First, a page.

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Francis Pegahmagabow

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Francis Pegahmagabow
Francis Pegahmagabow in Uniform.jpg
Francis Pegahmagabow shortly after World War I
Born(1891-03-09)March 9, 1891
Parry Sound, Ontario
DiedAugust 5, 1952(1952-08-05) (aged 61)
Parry Sound, Ontario
Allegiance Canada
Service/branchCanadian Expeditionary Force
Years of service1914–1919[1]
RankCompany Sergeant-Major
Battles/warsFirst World War
Other work
  • Chief of Wasauksing First Nation (1921–25 and 1942–45)
  • Tribal councillor (1933–36)
  • Supreme chief of the Native Independent Government

Francis Pegahmagabow MM & two bars (/ˌpɛɡəməˈɡæb/; March 9, 1891 – August 5, 1952) was the First Nations soldier most highly decorated for bravery in Canadian military history and the most effective sniper of the First World War. Three times awarded the Military Medal and seriously wounded, he was an expert marksman and scout, credited with killing 378 Germans and capturing 300 more.[2] Later in life, he served as chief and a councillor for the Wasauksing First Nation, and as an activist and leader in several First Nations organizations. He corresponded with and met other noted aboriginal figures including Fred Loft, Jules Sioui, Andrew Paull and John Tootoosis.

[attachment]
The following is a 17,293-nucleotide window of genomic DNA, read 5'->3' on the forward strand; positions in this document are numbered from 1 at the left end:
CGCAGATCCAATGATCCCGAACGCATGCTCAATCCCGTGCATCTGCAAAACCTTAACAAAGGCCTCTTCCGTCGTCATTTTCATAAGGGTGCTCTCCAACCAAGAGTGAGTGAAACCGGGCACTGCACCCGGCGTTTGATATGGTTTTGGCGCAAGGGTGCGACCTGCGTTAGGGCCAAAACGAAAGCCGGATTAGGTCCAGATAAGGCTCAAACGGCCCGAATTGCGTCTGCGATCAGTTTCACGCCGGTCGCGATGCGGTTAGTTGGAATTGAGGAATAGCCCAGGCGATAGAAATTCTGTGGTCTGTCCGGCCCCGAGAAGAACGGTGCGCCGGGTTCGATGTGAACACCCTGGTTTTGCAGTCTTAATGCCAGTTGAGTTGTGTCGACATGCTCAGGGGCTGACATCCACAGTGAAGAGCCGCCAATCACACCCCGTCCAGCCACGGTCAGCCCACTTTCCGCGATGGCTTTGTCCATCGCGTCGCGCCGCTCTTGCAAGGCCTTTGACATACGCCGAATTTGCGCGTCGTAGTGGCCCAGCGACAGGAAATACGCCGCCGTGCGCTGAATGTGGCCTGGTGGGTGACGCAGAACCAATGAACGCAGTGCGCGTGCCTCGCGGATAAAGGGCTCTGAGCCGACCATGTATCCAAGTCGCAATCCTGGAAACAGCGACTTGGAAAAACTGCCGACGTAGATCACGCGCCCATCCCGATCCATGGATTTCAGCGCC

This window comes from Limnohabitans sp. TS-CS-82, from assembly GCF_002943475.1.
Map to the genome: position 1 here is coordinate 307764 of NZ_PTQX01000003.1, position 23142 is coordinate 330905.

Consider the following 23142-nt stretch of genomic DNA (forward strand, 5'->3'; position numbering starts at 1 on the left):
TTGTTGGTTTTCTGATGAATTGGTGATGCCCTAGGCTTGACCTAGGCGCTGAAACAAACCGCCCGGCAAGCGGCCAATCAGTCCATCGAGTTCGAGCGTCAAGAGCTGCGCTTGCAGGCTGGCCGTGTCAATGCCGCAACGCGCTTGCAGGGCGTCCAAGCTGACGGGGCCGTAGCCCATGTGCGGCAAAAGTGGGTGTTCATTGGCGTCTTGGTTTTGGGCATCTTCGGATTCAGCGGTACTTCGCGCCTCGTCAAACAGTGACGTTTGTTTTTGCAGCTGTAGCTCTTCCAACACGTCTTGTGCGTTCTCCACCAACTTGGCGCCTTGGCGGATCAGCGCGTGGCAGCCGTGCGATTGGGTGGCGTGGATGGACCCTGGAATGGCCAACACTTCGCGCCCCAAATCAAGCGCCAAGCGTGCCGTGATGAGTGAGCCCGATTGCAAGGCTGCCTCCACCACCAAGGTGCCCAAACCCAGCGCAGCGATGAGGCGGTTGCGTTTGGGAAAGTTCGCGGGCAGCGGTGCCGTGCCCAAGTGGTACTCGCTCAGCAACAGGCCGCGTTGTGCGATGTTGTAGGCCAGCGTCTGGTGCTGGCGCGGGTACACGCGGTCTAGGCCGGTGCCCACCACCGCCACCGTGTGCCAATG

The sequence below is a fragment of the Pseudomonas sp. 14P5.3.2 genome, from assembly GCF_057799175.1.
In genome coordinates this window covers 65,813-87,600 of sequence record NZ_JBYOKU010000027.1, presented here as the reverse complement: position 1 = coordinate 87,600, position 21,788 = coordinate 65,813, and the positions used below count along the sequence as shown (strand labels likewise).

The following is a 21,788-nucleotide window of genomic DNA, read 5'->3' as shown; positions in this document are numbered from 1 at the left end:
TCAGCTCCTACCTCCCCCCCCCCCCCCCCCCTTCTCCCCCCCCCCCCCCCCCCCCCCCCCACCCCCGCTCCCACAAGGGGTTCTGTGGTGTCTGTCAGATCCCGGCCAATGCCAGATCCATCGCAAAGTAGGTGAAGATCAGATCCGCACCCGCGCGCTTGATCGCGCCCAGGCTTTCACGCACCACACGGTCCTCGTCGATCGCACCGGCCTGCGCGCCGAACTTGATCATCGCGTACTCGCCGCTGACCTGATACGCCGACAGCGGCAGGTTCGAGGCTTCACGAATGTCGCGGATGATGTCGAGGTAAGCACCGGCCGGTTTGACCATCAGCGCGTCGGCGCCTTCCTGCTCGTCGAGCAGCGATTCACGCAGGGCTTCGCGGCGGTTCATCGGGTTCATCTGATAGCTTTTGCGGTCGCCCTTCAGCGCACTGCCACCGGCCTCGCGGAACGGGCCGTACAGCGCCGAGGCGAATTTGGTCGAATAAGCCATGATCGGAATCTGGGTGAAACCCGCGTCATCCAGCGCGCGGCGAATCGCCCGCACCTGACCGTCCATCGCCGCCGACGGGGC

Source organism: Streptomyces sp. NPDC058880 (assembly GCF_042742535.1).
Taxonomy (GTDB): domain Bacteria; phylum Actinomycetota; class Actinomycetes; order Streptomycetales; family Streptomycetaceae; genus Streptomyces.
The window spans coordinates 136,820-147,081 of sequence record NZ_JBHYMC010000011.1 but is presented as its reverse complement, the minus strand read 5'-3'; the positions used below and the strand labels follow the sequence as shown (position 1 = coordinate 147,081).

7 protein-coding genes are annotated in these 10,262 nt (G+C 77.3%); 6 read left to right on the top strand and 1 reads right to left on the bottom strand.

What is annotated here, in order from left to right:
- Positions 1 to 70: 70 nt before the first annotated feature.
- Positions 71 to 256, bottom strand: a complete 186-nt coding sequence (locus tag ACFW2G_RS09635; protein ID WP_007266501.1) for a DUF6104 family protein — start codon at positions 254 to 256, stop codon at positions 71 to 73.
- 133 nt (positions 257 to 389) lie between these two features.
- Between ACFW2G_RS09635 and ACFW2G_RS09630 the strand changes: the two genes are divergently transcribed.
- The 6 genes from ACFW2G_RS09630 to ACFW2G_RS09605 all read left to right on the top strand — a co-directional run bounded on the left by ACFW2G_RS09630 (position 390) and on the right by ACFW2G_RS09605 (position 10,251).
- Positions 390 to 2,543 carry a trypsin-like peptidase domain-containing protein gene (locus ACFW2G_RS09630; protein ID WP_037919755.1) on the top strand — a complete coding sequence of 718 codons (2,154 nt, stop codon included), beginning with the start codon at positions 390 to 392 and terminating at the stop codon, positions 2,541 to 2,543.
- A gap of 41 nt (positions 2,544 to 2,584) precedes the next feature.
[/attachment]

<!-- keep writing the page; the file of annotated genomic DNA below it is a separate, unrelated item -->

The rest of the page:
Early life[edit]

Francis Pegahmagabow was born on March 9, 1891,[3][a] on what is now the Shawanaga First Nation reserve in Nobel, Ontario.[4] In Ojibwe his name was Binaaswi ("the wind that blows off").[5] His father was a man of the First Nation[clarification needed] and his mother of the First Nation,[clarification needed] located further up Georgian Bay's[clarification needed] north shore.[6] His father Michael had been raised by Noah Nebimanyquod after the deaths of his parents; Michael died of an unspecified severe illness in April 1891, and his mother Mary Contin returned to her native Henvey Inlet First Nation after contracting the same illness. Francis was raised by Nebimanyquod and grew up in Shawanaga, where he learned traditional skills such as hunting, fishing, and practised a mix of Catholicism and Anishinaabe spirituality.[4]